I’ve been a parent for over nine years now. I have four children. I have yet to lie to them. I won’t lie to you and say that there haven’t been times when a little white lie felt like it would be easier. There have definitely been those times. Relationships aren’t always easy though. Neither is parenting. They both take time and investment and dare I say even, work.
I want my relationships with my children to be built on a foundation of trust and authenticity. I want our relationships to grow as just my children grow. I don’t want to wake up one day to find a teenager I don’t know because s/he doesn’t trust me enough to tell me what is going on in his/her life or is afraid to talk to me about something. Honesty is the best policy, especially with our children.


Visit Authentic Parenting and Mudpiemama to find out how you can participate in the next Authentic Parenting Blog Carnival!

Please take time to read the submissions by the other carnival participants:

Different Rules for Different Families

Welcome to the February 2012 Carnival of Natural Parenting: Respectful Interactions With Other Parents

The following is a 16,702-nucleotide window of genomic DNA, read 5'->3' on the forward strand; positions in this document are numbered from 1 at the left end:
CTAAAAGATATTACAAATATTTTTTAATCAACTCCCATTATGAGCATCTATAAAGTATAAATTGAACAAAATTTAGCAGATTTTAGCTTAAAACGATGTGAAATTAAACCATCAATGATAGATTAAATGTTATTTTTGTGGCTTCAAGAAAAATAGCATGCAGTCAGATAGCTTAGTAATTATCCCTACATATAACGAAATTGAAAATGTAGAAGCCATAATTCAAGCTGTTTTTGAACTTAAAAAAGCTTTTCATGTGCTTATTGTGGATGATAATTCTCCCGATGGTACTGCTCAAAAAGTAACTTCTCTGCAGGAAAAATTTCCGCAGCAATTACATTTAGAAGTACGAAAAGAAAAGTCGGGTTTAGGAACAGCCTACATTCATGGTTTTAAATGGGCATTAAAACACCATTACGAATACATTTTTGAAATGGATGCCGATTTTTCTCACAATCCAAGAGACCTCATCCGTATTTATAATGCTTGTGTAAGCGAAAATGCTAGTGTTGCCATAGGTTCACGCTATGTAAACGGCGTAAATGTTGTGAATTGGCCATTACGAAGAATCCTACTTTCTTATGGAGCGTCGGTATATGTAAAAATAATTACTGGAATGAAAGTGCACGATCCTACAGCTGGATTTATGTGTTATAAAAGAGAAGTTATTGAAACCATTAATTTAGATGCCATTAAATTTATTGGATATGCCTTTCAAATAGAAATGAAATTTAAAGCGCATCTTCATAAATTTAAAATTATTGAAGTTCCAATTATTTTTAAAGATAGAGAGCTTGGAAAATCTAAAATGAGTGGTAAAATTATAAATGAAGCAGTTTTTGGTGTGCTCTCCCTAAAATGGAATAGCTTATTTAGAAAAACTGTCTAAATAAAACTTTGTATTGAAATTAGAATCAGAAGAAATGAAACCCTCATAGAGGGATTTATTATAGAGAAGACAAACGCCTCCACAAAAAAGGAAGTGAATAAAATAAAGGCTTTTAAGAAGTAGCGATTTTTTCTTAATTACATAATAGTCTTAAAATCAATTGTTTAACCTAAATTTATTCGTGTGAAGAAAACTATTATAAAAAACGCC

This post was written for inclusion in the monthly Carnival of Natural Parenting hosted by Code Name: Mama and Hobo Mama. This month our participants have focused on how we can communicate with other parents compassionately.


Photo by kissyface (Flickr)

Yes. I’m one of those moms who let’s my kids climb up the slides. Frankly, if there is no one trying to come down the slide, I don’t see any reason to put a limitation on it. I am always surprised by the amount of comments I hear from caregivers at the park about how slides are only to go down and if children don’t use them properly, they will be leaving. It could be said that I am setting a bad precedent by allowing my children to go up slides that are not in use by anyone.

I’ve received some looks before. In fact, one woman was so appalled by this that she grabbed my then 1 1/2 year old son off of a toddler slide and set him on the ground, assumably because 5 minutes earlier she had told her child that he could not climb up the slide and wasn’t happy that I told my kids they were fine as long as the slide was not in use. She said nothing to him or me. I was shocked. In my world, you don’t go around grabbing other people because you disagree with what they are doing when it has nothing to do with you. Needless to say, I was not happy about that situation and scooped my child up. We left shortly thereafter.

The fact is that different families have different rules. We can’t pretend to know what another family’s rules may be and other families shouldn’t expect us to follow their rules in public. As long as another family’s rules do not directly impact my family, they aren’t any of my business.